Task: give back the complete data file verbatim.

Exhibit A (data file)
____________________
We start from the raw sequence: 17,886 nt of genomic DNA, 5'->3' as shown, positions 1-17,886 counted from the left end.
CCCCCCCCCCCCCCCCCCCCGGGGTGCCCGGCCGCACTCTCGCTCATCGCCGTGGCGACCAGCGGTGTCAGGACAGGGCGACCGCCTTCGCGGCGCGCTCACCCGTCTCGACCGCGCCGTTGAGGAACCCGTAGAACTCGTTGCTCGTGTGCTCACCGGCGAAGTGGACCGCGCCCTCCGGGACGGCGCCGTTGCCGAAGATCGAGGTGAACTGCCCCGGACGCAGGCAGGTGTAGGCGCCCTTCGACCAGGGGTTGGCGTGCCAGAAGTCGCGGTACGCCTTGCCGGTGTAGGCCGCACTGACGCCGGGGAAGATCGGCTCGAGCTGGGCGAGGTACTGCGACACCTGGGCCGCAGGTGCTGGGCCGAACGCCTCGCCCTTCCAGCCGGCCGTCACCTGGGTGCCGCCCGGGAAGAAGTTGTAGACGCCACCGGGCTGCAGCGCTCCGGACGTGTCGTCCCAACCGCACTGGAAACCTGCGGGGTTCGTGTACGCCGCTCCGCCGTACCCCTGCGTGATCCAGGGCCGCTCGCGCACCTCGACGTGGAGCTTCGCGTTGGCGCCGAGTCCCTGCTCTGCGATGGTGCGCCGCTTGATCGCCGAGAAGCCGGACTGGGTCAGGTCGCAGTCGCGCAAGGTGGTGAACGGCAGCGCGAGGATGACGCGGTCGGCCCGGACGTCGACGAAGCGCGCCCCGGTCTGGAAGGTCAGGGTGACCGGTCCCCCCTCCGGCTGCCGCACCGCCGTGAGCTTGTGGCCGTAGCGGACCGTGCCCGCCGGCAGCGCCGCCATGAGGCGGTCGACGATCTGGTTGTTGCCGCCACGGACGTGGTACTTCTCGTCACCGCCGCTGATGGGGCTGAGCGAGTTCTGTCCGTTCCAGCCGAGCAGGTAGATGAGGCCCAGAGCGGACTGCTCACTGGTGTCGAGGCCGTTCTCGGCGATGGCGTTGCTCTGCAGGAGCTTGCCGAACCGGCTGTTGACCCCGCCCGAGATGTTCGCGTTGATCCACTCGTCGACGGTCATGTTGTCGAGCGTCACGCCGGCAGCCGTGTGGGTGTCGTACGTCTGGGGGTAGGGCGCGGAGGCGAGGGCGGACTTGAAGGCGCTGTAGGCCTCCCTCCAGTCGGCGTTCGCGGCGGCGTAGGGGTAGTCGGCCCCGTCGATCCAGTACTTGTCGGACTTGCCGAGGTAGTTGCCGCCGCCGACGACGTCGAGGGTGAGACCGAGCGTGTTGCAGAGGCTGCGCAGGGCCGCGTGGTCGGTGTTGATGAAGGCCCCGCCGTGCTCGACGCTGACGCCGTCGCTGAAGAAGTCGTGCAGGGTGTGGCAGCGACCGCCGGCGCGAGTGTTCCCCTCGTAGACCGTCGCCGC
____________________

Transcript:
We start from the raw sequence: 17,886 nt of genomic DNA, 5'->3' as shown, positions 1-17,886 counted from the left end.
CCCCCCCCCCCCCCCCCCCCGGGGTGCCCGGCCGCACTCTCGCTCATCGCCGTGGCGACCAGCGGTGTCAGGACAGGGCGACCGCCTTCGCGGCGCGCTCACCCGTCTCGACCGCGCCGTTGAGGAACCCGTAGAACTCGTTGCTCGTGTGCTCACCGGCGAAGTGGACCGCGCCCTCCGGGACGGCGCCGTTGCCGAAGATCGAGGTGAACTGCCCCGGACGCAGGCAGGTGTAGGCGCCCTTCGACCAGGGGTTGGCGTGCCAGAAGTCGCGGTACGCCTTGCCGGTGTAGGCCGCACTGACGCCGGGGAAGATCGGCTCGAGCTGGGCGAGGTACTGCGACACCTGGGCCGCAGGTGCTGGGCCGAACGCCTCGCCCTTCCAGCCGGCCGTCACCTGGGTGCCGCCCGGGAAGAAGTTGTAGACGCCACCGGGCTGCAGCGCTCCGGACGTGTCGTCCCAACCGCACTGGAAACCTGCGGGGTTCGTGTACGCCGCTCCGCCGTACCCCTGCGTGATCCAGGGCCGCTCGCGCACCTCGACGTGGAGCTTCGCGTTGGCGCCGAGTCCCTGCTCTGCGATGGTGCGCCGCTTGATCGCCGAGAAGCCGGACTGGGTCAGGTCGCAGTCGCGCAAGGTGGTGAACGGCAGCGCGAGGATGACGCGGTCGGCCCGGACGTCGACGAAGCGCGCCCCGGTCTGGAAGGTCAGGGTGACCGGTCCCCCCTCCGGCTGCCGCACCGCCGTGAGCTTGTGGCCGTAGCGGACCGTGCCCGCCGGCAGCGCCGCCATGAGGCGGTCGACGATCTGGTTGTTGCCGCCACGGACGTGGTACTTCTCGTCACCGCCGCTGATGGGGCTGAGCGAGTTCTGTCCGTTCCAGCCGAGCAGGTAGATGAGGCCCAGAGCGGACTGCTCACTGGTGTCGAGGCCGTTCTCGGCGATGGCGTTGCTCTGCAGGAGCTTGCCGAACCGGCTGTTGACCCCGCCCGAGATGTTCGCGTTGATCCACTCGTCGACGGTCATGTTGTCGAGCGTCACGCCGGCAGCCGTGTGGGTGTCGTACGTCTGGGGGTAGGGCGCGGAGGCGAGGGCGGACTTGAAGGCGCTGTAGGCCTCCCTCCAGTCGGCGTTCGCGGCGGCGTAGGGGTAGTCGGCCCCGTCGATCCAGTACTTGTCGGACTTGCCGAGGTAGTTGCCGCCGCCGACGACGTCGAGGGTGAGACCGAGCGTGTTGCAGAGGCTGCGCAGGGCCGCGTGGTCGGTGTTGATGAAGGCCCCGCCGTGCTCGACGCTGACGCCGTCGCTGAAGAAGTCGTGCAGGGTGTGGCAGCGACCGCCGGCGCGAGTGTTCCCCTCGTAGACCGTCGCCGC